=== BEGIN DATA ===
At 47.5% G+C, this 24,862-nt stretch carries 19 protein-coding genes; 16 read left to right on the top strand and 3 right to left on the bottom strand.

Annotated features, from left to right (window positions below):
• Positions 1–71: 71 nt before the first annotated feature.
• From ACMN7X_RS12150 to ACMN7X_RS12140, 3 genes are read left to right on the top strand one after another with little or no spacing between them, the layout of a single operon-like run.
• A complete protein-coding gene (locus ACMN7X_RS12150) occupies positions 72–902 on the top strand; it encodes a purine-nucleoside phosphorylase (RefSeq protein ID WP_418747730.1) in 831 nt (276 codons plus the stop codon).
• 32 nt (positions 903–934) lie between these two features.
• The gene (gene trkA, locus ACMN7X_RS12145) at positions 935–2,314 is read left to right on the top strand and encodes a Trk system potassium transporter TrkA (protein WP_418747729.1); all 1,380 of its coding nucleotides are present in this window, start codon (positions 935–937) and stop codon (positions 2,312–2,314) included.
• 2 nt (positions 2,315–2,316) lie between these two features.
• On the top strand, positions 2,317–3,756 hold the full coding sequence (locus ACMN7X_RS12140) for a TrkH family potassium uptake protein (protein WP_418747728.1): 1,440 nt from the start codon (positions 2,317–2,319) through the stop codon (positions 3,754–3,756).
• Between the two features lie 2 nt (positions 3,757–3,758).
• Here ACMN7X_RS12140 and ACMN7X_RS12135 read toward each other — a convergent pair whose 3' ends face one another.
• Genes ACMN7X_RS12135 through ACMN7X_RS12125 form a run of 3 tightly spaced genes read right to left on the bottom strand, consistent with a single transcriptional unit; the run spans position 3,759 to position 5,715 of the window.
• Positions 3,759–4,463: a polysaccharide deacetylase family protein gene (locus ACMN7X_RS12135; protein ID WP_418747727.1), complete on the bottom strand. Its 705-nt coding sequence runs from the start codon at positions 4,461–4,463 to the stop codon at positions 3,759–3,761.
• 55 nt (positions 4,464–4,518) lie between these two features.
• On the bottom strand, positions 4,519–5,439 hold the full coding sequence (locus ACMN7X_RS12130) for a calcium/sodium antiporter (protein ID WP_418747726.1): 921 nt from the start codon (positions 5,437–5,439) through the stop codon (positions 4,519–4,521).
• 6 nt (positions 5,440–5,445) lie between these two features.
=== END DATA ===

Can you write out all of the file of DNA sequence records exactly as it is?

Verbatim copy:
At 47.5% G+C, this 24,862-nt stretch carries 19 protein-coding genes; 16 read left to right on the top strand and 3 right to left on the bottom strand.

Annotated features, from left to right (window positions below):
• Positions 1–71: 71 nt before the first annotated feature.
• From ACMN7X_RS12150 to ACMN7X_RS12140, 3 genes are read left to right on the top strand one after another with little or no spacing between them, the layout of a single operon-like run.
• A complete protein-coding gene (locus ACMN7X_RS12150) occupies positions 72–902 on the top strand; it encodes a purine-nucleoside phosphorylase (RefSeq protein ID WP_418747730.1) in 831 nt (276 codons plus the stop codon).
• 32 nt (positions 903–934) lie between these two features.
• The gene (gene trkA, locus ACMN7X_RS12145) at positions 935–2,314 is read left to right on the top strand and encodes a Trk system potassium transporter TrkA (protein WP_418747729.1); all 1,380 of its coding nucleotides are present in this window, start codon (positions 935–937) and stop codon (positions 2,312–2,314) included.
• 2 nt (positions 2,315–2,316) lie between these two features.
• On the top strand, positions 2,317–3,756 hold the full coding sequence (locus ACMN7X_RS12140) for a TrkH family potassium uptake protein (protein WP_418747728.1): 1,440 nt from the start codon (positions 2,317–2,319) through the stop codon (positions 3,754–3,756).
• Between the two features lie 2 nt (positions 3,757–3,758).
• Here ACMN7X_RS12140 and ACMN7X_RS12135 read toward each other — a convergent pair whose 3' ends face one another.
• Genes ACMN7X_RS12135 through ACMN7X_RS12125 form a run of 3 tightly spaced genes read right to left on the bottom strand, consistent with a single transcriptional unit; the run spans position 3,759 to position 5,715 of the window.
• Positions 3,759–4,463: a polysaccharide deacetylase family protein gene (locus ACMN7X_RS12135; protein ID WP_418747727.1), complete on the bottom strand. Its 705-nt coding sequence runs from the start codon at positions 4,461–4,463 to the stop codon at positions 3,759–3,761.
• 55 nt (positions 4,464–4,518) lie between these two features.
• On the bottom strand, positions 4,519–5,439 hold the full coding sequence (locus ACMN7X_RS12130) for a calcium/sodium antiporter (protein ID WP_418747726.1): 921 nt from the start codon (positions 5,437–5,439) through the stop codon (positions 4,519–4,521).
• 6 nt (positions 5,440–5,445) lie between these two features.